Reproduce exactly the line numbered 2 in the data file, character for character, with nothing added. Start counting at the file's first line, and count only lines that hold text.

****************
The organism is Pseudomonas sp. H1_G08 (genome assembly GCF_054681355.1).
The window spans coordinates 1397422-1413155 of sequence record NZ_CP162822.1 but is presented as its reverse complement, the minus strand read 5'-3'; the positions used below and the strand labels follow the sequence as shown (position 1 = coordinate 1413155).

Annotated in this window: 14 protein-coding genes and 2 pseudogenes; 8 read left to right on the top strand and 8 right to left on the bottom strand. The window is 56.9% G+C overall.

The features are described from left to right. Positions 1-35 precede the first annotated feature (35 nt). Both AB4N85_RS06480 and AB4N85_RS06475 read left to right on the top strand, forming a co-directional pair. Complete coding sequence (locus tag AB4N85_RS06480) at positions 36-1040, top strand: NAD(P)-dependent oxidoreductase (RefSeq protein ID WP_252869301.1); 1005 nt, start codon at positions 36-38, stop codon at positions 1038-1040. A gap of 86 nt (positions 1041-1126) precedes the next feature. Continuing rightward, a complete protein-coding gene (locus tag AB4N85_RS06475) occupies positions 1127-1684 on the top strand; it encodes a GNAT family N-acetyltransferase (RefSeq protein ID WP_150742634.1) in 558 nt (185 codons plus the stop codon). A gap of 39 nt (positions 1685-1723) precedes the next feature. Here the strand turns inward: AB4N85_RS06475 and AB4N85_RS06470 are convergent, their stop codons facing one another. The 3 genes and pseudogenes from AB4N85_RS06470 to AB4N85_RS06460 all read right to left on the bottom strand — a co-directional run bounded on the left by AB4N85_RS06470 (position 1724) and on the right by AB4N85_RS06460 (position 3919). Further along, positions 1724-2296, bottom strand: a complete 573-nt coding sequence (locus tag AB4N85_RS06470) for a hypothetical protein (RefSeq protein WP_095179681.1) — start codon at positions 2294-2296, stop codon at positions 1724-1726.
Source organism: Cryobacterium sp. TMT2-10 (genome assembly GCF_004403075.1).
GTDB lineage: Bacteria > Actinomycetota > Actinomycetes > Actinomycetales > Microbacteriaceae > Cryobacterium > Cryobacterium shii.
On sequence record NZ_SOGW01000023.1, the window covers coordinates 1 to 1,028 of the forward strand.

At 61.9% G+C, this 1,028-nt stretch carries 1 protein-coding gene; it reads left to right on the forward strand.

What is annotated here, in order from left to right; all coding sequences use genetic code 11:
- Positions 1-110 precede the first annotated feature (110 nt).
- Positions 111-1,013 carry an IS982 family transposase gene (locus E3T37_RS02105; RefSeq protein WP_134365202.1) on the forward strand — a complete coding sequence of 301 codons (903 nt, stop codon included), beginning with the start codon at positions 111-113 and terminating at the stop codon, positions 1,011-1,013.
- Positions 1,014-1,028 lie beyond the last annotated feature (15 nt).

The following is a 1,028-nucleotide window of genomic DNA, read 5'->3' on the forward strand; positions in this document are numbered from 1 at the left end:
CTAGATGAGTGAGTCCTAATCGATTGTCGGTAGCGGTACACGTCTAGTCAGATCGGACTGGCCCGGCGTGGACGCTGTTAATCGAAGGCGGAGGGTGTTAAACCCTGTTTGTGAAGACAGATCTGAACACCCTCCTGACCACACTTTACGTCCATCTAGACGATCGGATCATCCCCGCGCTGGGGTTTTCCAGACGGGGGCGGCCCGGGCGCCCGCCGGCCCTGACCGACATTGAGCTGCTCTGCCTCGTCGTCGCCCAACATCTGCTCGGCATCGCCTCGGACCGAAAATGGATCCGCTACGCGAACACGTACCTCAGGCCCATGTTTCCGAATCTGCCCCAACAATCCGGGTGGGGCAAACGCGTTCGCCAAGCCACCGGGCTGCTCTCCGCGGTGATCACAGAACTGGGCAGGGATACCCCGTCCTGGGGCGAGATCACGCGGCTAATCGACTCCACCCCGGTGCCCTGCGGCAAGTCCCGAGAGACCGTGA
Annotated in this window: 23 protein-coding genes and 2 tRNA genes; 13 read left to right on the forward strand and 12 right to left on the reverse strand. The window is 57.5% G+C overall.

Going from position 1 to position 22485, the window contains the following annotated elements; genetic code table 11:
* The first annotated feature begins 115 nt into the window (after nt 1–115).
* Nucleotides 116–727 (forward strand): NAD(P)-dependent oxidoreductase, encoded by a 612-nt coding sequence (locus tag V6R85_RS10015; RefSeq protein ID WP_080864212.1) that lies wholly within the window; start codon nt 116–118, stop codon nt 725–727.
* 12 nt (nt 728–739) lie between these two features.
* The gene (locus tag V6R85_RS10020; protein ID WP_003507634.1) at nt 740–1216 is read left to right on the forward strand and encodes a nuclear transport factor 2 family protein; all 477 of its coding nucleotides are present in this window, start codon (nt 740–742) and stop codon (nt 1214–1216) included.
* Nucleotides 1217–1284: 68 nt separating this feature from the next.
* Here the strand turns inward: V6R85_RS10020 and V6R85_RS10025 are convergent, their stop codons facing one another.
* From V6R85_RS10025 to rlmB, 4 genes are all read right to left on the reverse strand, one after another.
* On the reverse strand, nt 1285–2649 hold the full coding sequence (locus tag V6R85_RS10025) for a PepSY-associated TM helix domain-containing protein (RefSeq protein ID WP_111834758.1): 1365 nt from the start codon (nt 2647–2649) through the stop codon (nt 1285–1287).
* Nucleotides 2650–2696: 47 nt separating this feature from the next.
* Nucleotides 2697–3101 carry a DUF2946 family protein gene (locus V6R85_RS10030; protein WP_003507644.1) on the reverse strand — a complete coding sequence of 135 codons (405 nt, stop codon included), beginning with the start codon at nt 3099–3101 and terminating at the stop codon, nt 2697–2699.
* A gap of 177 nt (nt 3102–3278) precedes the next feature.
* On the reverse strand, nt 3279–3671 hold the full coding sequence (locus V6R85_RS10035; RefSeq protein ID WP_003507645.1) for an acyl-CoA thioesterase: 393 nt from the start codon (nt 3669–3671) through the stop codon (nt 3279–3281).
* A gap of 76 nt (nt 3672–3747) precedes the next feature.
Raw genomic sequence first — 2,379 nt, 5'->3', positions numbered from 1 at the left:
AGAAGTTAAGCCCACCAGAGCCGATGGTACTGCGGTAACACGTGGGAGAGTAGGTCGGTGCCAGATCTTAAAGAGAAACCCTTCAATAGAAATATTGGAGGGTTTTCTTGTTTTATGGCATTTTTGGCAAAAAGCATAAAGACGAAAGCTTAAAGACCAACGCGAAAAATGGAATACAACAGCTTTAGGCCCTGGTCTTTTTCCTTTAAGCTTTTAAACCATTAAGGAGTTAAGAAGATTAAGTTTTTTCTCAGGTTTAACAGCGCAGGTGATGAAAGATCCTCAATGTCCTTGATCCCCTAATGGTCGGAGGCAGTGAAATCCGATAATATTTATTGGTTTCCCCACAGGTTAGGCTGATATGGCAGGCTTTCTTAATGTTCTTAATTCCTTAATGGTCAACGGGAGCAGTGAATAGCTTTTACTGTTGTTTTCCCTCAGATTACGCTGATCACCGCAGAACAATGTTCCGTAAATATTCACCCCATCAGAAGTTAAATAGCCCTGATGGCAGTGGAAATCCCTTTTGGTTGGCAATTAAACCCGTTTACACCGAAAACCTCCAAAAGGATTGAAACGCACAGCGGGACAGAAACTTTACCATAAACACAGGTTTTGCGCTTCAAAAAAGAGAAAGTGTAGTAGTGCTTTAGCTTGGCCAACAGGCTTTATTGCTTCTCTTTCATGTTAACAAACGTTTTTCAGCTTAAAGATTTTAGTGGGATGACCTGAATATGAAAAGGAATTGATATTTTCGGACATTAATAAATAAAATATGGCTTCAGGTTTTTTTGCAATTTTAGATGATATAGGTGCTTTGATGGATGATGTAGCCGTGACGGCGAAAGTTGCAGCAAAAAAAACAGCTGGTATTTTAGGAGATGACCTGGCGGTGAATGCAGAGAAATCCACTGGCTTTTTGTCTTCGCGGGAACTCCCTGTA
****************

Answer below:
The window spans coordinates 1397422-1413155 of sequence record NZ_CP162822.1 but is presented as its reverse complement, the minus strand read 5'-3'; the positions used below and the strand labels follow the sequence as shown (position 1 = coordinate 1413155).